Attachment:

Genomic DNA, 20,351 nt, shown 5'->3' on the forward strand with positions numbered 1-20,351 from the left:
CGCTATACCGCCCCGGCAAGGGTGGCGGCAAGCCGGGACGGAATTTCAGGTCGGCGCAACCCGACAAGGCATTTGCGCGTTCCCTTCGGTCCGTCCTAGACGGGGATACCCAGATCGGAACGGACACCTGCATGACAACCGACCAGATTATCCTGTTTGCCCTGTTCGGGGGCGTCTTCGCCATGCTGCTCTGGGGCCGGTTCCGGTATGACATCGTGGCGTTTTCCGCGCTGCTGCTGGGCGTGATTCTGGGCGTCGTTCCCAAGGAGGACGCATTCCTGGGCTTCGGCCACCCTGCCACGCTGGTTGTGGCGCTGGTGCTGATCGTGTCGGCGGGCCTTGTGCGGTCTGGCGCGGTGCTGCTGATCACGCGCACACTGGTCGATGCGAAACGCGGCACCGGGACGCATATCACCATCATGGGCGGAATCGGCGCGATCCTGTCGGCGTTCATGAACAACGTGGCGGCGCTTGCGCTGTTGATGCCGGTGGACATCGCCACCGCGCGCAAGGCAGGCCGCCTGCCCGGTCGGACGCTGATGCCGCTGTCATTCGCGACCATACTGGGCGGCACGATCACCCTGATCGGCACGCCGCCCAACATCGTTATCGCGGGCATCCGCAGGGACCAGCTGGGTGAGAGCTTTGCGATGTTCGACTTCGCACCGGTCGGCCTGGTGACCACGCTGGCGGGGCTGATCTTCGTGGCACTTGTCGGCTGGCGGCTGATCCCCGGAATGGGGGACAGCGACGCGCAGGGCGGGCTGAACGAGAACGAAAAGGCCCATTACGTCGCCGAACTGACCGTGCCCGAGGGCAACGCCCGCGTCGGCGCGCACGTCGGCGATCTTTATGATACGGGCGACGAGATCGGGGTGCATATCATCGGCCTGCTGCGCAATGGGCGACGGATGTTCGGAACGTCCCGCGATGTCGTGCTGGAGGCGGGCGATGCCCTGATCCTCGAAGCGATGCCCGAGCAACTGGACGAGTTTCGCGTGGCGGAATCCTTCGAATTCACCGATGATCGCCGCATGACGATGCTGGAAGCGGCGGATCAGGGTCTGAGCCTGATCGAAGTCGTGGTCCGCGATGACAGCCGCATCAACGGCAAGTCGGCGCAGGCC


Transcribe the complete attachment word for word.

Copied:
Genomic DNA, 20,351 nt, shown 5'->3' on the forward strand with positions numbered 1-20,351 from the left:
CGCTATACCGCCCCGGCAAGGGTGGCGGCAAGCCGGGACGGAATTTCAGGTCGGCGCAACCCGACAAGGCATTTGCGCGTTCCCTTCGGTCCGTCCTAGACGGGGATACCCAGATCGGAACGGACACCTGCATGACAACCGACCAGATTATCCTGTTTGCCCTGTTCGGGGGCGTCTTCGCCATGCTGCTCTGGGGCCGGTTCCGGTATGACATCGTGGCGTTTTCCGCGCTGCTGCTGGGCGTGATTCTGGGCGTCGTTCCCAAGGAGGACGCATTCCTGGGCTTCGGCCACCCTGCCACGCTGGTTGTGGCGCTGGTGCTGATCGTGTCGGCGGGCCTTGTGCGGTCTGGCGCGGTGCTGCTGATCACGCGCACACTGGTCGATGCGAAACGCGGCACCGGGACGCATATCACCATCATGGGCGGAATCGGCGCGATCCTGTCGGCGTTCATGAACAACGTGGCGGCGCTTGCGCTGTTGATGCCGGTGGACATCGCCACCGCGCGCAAGGCAGGCCGCCTGCCCGGTCGGACGCTGATGCCGCTGTCATTCGCGACCATACTGGGCGGCACGATCACCCTGATCGGCACGCCGCCCAACATCGTTATCGCGGGCATCCGCAGGGACCAGCTGGGTGAGAGCTTTGCGATGTTCGACTTCGCACCGGTCGGCCTGGTGACCACGCTGGCGGGGCTGATCTTCGTGGCACTTGTCGGCTGGCGGCTGATCCCCGGAATGGGGGACAGCGACGCGCAGGGCGGGCTGAACGAGAACGAAAAGGCCCATTACGTCGCCGAACTGACCGTGCCCGAGGGCAACGCCCGCGTCGGCGCGCACGTCGGCGATCTTTATGATACGGGCGACGAGATCGGGGTGCATATCATCGGCCTGCTGCGCAATGGGCGACGGATGTTCGGAACGTCCCGCGATGTCGTGCTGGAGGCGGGCGATGCCCTGATCCTCGAAGCGATGCCCGAGCAACTGGACGAGTTTCGCGTGGCGGAATCCTTCGAATTCACCGATGATCGCCGCATGACGATGCTGGAAGCGGCGGATCAGGGTCTGAGCCTGATCGAAGTCGTGGTCCGCGATGACAGCCGCATCAACGGCAAGTCGGCGCAGGCC